This blog post originally appeared on the ASCD EDge blogging platform in May 2016.
As a 4th grade teacher in urban Raleigh, NC going into the 2011-12 school year my forward-thinking principal came up with an iniative that was, at the time, very progressive within public education. The summer leading up to the new school year, he was reading up more and more about the power Twitter had on education if utilized effectively by key stakeholders within the building. Despite being around, 4-5 years at this time, Twitter wasn’t really utilzed by anyone in education and was seen globally as a way for folks to put their opinions out there and “connect” with their favorite celebrites. Thankfully for me, this former boss of mine opened my eyes to this groundbreaking technology that has truly revolutionalized my career on many levels.
How it started
In those inservice days ahead of the 2011-12 school year officially starting, my former principal introduced our staff to Twitter. As a seasoned educator who was always forward thinking, I immediately saw the potential benefits.
To maximize the effects of Twitter, my former boss had every certified faculty member on staff from classroom teachers, intervention coaches, specialists, counselor, etc. create a Twitter account. It was then expected that every certified staff member sent out three tweets per week. This gained traction as the year rolled along with the message being engrained within the school culture. Every “school messenger” phone call that went to home to parents included mention of Twitter, being sure to follow your child’s teacher on Twitter and basics of Twitter/sign up information on the website and many letters going home from the school of with students. The PTA was on board, classroom teachers and as the year progressed, more and more parents.
As a classroom teacher that year I started to really cherish the social media platform. After the first quarter I found myself tweeting more and more and ecliplsing the “minimum requirement” for tweets. I continued to promote the platform with parents and by the middle of the school year over half of the parents in my classroom followed me on Twitter. As my following increased so did my tweets. I was now not just tweeting but adding photos of student work, promoting upcoming classroom projects, and dabbling with school-wide function promotions. By the end of the 2011-12 school year I was sold. Twitter for educational purposes was the real deal. What an effective way to reach out to parents when you promote it and stand by it.
The 2011-12 school year was a gamechanger for my career. After that school year I started to branch out more and more with the usage, classroom promotion spawned into school wide promotion, then district promotion. Photos, videos, and my network started to grow.
Beginnings of the PLN
Network? Yes, the Professional Learning Network (PLN) It started out as connectivity with educators I knew from around my district getting ideas for curriculum, school promotion, PBIS implementation, etc. Then I began reaching out to educators outside of the district from around our state…folks I never even met in person but came highly recommended from others. Then this spawned to nationally and even internationally. Before long, a few years after this whole classroom Twitter started I had a strong PLN of connected educators from literally all over the nation and beyond.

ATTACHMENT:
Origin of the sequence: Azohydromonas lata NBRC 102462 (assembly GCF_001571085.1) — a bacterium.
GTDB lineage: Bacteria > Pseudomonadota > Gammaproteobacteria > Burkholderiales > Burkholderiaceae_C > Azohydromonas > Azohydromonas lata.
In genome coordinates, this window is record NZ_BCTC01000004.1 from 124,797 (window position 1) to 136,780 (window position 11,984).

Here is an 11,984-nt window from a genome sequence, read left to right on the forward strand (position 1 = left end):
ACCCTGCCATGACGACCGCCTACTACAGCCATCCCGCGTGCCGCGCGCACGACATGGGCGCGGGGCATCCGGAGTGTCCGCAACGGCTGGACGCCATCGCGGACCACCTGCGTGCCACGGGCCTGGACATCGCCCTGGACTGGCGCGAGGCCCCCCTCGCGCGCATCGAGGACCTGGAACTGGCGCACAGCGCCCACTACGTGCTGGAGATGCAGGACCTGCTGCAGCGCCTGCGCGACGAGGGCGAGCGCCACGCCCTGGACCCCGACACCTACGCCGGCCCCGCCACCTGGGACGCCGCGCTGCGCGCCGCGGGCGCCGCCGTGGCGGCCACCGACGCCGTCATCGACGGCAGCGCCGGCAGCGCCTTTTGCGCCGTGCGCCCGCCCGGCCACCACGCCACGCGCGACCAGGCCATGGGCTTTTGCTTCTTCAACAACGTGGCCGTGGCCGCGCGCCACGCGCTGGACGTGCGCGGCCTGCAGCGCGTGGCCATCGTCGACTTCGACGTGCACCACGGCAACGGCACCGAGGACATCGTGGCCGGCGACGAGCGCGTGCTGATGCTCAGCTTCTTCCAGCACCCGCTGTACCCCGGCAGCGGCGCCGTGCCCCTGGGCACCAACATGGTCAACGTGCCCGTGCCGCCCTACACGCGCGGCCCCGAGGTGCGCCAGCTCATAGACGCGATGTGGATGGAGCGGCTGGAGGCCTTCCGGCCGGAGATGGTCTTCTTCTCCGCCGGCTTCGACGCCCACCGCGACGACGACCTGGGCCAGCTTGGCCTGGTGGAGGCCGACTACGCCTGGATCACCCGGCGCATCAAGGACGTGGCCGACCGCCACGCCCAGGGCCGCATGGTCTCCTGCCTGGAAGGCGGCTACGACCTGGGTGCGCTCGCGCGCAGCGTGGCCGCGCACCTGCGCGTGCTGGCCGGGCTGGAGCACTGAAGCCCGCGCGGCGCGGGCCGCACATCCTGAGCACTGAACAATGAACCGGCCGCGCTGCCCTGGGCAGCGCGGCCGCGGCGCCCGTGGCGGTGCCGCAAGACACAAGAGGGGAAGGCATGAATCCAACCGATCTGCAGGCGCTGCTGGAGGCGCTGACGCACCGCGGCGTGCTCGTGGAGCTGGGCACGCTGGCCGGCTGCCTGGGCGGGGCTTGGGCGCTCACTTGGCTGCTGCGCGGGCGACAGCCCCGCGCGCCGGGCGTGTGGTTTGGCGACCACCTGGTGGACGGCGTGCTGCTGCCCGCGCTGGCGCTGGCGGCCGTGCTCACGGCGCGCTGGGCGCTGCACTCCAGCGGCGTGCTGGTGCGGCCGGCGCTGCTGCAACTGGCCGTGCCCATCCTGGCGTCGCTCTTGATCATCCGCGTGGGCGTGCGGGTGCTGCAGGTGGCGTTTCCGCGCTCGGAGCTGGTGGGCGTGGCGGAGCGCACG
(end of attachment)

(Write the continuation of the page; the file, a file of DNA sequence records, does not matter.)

Through the usage of Twitter, I became more connected with educators from North Carolina through #NCed bi-weekly chats, EdCamps throughout our state and school visits of connected educators throughout my PLN. EdCamps, while powerful face to face conversations about various areas of importance within education also serve as a great connectivity/tweetup tool as well as a fantastic way to grow your PLN.
In my current position as an elementary curriculum coach, I utilize Twitter for two key reasons: school promotion and academic resources from my PLN. I’m in classrooms K-5 daily and if something amazing is going on (which is often) at our school I’m taking a photo of it and Tweeting it out utilizing our school-wide hashtag. Teachers come to me all the time for advice about curriculum and content that goes beyond our pacing guides and curriculum mapping provided by the district. I get a lot of my answers along with great articles from my PLN via Twitter. By the same token, I’m able to contribute a lot of my knowledge with other educators through my PLN. It’s truly a win-win.
Beyond Twitter and EdCamps, I also utilize the Voxer app, mainly with a group of connected educators from around our state, which adds text, voice (walkie-talkie style) and photo as another layer of connectivity. Voxer is actually how I helped get assistance/advice when coming up with a hashtag to utilize at my current school. I wanted something simple, short, yet effective. I posed the question via voice with Voxer and within a few hours had feedback from 10-15 leading educators from around North Carolina to assist in hashtag ideas based on the information I’d given (school initials, PBIS theme, mascot, etc) now we have a great one that accomplished all the goals I had lined up.
Today, Twitter/Tweetdeck as a resource and connectivity tool are as much a part of my day as email, face to face conversations, walk-arounds, meetings/trainings at our central office, PLCs, etc. I’m so thankful for this platform to opening my eyes to far more than just the walls of how things are done in my school and even district.
I’m thankful to work in a very Twitter-friendly school district that embraces the technology for many of the reasons mentioned above and even has it’s own bi-weekly chat (#WCPSSchat) now which is connecting more and more intra-district (and visitors) educators.
Whether you’re just getting started with Twitter, moderate or advanced, I highly recommend the following three books: